Tag Archives: World War II

The Death of Ernie Pyle

Stoop shouldered 44 year old correspondents aren’t normally an object of admiration and love for grunts. But World War II newsman Ernie Pyle was, undoubtedly, the exception.

While most correspondents covered the headquarters, the big picture, Ernie covered the dogfaces, the grunts, from North Africa to Italy, and from France to the far reaches of the Pacific.

He earned the Pulitzer Prize for his writing, his empathy for the hardships the average American soldier faced. He showed the humanity of the troops in that most inhumane arena, war.

Probably his best known column was The Death of Captain Waskow.

AT THE FRONT LINES IN ITALY, January 10, 1944 – In this war I have known a lot of officers who were loved and respected by the soldiers under them. But never have I crossed the trail of any man as beloved as Capt. Henry T. Waskow of Belton, Texas.

Capt. Waskow was a company commander in the 36th Division. He had led his company since long before it left the States. He was very young, only in his middle twenties, but he carried in him a sincerity and gentleness that made people want to be guided by him.

“After my own father, he came next,” a sergeant told me.

“He always looked after us,” a soldier said. “He’d go to bat for us every time.”

“I’ve never knowed him to do anything unfair,” another one said.

I was at the foot of the mule trail the night they brought Capt. Waskow’s body down. The moon was nearly full at the time, and you could see far up the trail, and even part way across the valley below. Soldiers made shadows in the moonlight as they walked.

On this day in 1945, Ernie Pyle was accompanying officers of the 77th Division during a “minor” operation to seize the island of Ie Shima, near Okinawa. A concealed Japanese machine gun nest fired upon the group.  The four men dove into a ditch. Pyle, raising his head to check on the others, was struck in the left temple by a second burst of fire, and killed instantly.


Filed under World War II

Inspection Ready

Can you imagine an NCO meeting a Colonel, let alone a five star general, shirtless and greasy today?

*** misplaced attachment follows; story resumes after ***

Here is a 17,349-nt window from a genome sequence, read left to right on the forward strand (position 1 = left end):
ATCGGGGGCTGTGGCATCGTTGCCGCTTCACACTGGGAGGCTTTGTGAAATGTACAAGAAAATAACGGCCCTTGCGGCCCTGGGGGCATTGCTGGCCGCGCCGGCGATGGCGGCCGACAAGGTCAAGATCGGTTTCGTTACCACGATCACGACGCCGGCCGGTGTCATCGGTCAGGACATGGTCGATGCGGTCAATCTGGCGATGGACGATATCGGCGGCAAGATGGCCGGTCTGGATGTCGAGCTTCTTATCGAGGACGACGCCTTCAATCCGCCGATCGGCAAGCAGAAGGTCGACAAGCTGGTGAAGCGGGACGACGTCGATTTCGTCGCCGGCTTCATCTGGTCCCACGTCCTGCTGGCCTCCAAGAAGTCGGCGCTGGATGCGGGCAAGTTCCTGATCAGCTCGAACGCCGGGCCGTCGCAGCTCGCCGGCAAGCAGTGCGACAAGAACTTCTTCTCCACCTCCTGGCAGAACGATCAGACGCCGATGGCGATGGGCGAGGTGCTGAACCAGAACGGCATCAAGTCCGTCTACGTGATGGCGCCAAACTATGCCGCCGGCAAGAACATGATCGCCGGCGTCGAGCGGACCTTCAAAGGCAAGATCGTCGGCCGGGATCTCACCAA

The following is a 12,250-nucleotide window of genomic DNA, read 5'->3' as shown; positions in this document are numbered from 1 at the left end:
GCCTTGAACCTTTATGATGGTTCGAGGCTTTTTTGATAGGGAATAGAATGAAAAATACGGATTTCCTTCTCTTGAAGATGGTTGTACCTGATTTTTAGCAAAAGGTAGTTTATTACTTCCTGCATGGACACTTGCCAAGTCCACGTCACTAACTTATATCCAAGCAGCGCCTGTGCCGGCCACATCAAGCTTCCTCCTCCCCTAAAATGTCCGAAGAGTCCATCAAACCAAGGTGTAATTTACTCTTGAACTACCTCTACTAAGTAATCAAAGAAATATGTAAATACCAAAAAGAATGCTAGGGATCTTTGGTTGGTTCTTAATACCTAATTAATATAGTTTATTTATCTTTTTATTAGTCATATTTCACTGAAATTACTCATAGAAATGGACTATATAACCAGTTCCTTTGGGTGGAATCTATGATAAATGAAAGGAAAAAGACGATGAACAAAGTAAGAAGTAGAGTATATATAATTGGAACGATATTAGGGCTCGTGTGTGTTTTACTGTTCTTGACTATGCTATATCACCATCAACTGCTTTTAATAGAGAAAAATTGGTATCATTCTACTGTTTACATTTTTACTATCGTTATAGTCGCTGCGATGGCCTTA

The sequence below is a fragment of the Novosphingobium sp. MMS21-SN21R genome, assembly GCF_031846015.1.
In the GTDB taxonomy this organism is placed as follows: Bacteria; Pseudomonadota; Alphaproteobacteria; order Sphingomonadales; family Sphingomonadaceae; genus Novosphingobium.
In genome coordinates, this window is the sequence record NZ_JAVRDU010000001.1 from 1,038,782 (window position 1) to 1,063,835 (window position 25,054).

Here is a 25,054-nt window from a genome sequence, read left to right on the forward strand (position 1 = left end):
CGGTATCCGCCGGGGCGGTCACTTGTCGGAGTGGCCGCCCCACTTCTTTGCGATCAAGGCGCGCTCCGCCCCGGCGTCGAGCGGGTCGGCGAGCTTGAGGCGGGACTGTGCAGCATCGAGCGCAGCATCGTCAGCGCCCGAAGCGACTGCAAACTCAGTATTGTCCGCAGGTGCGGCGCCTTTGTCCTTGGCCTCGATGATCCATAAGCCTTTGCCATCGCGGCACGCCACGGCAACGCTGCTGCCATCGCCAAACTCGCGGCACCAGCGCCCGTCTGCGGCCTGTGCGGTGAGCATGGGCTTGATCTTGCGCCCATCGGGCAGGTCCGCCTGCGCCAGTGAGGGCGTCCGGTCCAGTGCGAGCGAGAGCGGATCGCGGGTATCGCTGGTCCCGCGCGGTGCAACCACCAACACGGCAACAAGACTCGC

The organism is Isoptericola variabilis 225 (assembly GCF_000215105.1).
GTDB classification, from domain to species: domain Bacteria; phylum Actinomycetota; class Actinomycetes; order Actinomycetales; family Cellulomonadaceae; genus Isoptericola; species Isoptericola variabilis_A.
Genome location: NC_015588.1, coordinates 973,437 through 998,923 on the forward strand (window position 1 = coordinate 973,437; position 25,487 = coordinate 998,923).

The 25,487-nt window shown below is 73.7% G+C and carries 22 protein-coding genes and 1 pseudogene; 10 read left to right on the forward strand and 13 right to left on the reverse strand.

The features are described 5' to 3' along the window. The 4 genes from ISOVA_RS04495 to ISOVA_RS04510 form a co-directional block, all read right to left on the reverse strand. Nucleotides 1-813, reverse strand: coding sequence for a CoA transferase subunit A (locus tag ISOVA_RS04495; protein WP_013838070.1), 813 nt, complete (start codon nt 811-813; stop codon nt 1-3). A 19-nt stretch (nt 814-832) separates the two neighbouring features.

My how times have changed.

There’s very much a place for spit and polish in the service. But there’s also very much a time for senior officers to see past the dog and pony shows and see what the actual conditions are.


Filed under history

Salient Visible Characteristics of Fighting Ships

from Fahey’s “Ships and Aircraft of the US Fleet

I have a knack for finding interesting militarily historical artifacts and after reviewing my purchases at the second annual Pritzker Military Museum and Library booksale, this is a lesson I keep having to relearn. I had that feeling I should purchase that copy of Fahey’s  “The Ships and Aircraft of the U.S. Fleet“, in this instance, available there as a 5 volume set, which already having a tendency to listen to feeling, I purchased.

I found a document from the Office of Naval Intelligence dated 11 March 1942 titled: “Salient Visible Characteristics of Fighting Ships.” It provides an interesting glimpse of what the US Navy was like during World War 2. Thusly:

Hesitation caused by the uncertainty as to whether a vessel is friend or foe may lose for the aviator his opportunity to attack, and for the naval officer may result in the loss of a ship or failure to discharge a mission or destroy an enemy vessel.

Heady and still very relevant stuff especially for those currently deployed.

Below you’ll see my pictures of some of the document. Enjoy:











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Filed under ARMY TRAINING, history, navy, ships, veterans, war, World War II

Albert Wedemeyer and the Victory Plan

The 1941 Victory Plan came up in the comments about the mobilization of divisions for World War II.  It’s a topic that’s little known outside historical circles, but one worth serious scholarly study. Unfortantely, I’m pressed for time, so you only get the briefest gloss on the subject.

The US Army had for some time anticipated that it might be drawn into the war in Europe. And it had sown the seeds of a massive mobilization of the Army. In 1940, for the first time, the Congress enacted a peacetime draft, greatly swelling the ranks of the Army. But at that time, while the Army might anticipate being drawn into war with Germany, the nation was still at peace, and there was still a very strong isolationist sentiment in the country. The first role of the swelling Army authorized in 1940 was to train an Army for the defense of our own coasts, and then to provide task forces for the defense of the Western Hemisphere, particularly in areas such as the Caribbean and the Panama Canal.

With the increased cooperation with Britain in 1941, however, it came to be understood that if the US did in fact find itself at war with Germany, it would have to come to grips with the German army and destroy it. That meant deploying across the Atlantic.

That summer, GEN George C. Marshall tasked an obscure Major, Albert C. Wedemeyer to come up with a plan, outlining what the national objectives were (based on political guidance and the assumption that we would in fact join with Britain to fight Germany), what would be needed to defeat Germany in terms of forces, and the production and manpower required to fulfill that need.